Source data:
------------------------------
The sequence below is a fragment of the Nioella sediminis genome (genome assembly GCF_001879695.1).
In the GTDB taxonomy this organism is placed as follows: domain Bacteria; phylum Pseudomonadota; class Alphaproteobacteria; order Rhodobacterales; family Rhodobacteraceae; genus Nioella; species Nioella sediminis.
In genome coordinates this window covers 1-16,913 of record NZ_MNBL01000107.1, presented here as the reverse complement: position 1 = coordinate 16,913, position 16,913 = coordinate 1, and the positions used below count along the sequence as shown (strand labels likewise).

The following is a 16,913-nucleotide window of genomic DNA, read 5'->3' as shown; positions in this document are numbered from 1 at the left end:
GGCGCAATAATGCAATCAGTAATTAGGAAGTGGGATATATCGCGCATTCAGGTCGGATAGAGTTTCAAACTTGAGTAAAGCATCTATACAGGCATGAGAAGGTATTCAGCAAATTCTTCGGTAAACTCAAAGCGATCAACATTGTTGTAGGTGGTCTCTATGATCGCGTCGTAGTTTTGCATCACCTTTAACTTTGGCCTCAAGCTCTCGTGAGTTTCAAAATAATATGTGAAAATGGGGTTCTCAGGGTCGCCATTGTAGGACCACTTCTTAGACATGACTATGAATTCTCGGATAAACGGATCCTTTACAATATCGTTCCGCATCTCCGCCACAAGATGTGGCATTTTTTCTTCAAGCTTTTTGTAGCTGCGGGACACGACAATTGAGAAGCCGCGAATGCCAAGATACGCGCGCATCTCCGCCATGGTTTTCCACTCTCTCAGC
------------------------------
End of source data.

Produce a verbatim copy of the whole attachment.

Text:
The sequence below is a fragment of the Nioella sediminis genome (genome assembly GCF_001879695.1).
In the GTDB taxonomy this organism is placed as follows: domain Bacteria; phylum Pseudomonadota; class Alphaproteobacteria; order Rhodobacterales; family Rhodobacteraceae; genus Nioella; species Nioella sediminis.
In genome coordinates this window covers 1-16,913 of record NZ_MNBL01000107.1, presented here as the reverse complement: position 1 = coordinate 16,913, position 16,913 = coordinate 1, and the positions used below count along the sequence as shown (strand labels likewise).

The following is a 16,913-nucleotide window of genomic DNA, read 5'->3' as shown; positions in this document are numbered from 1 at the left end:
GGCGCAATAATGCAATCAGTAATTAGGAAGTGGGATATATCGCGCATTCAGGTCGGATAGAGTTTCAAACTTGAGTAAAGCATCTATACAGGCATGAGAAGGTATTCAGCAAATTCTTCGGTAAACTCAAAGCGATCAACATTGTTGTAGGTGGTCTCTATGATCGCGTCGTAGTTTTGCATCACCTTTAACTTTGGCCTCAAGCTCTCGTGAGTTTCAAAATAATATGTGAAAATGGGGTTCTCAGGGTCGCCATTGTAGGACCACTTCTTAGACATGACTATGAATTCTCGGATAAACGGATCCTTTACAATATCGTTCCGCATCTCCGCCACAAGATGTGGCATTTTTTCTTCAAGCTTTTTGTAGCTGCGGGACACGACAATTGAGAAGCCGCGAATGCCAAGATACGCGCGCATCTCCGCCATGGTTTTCCACTCTCTCAGC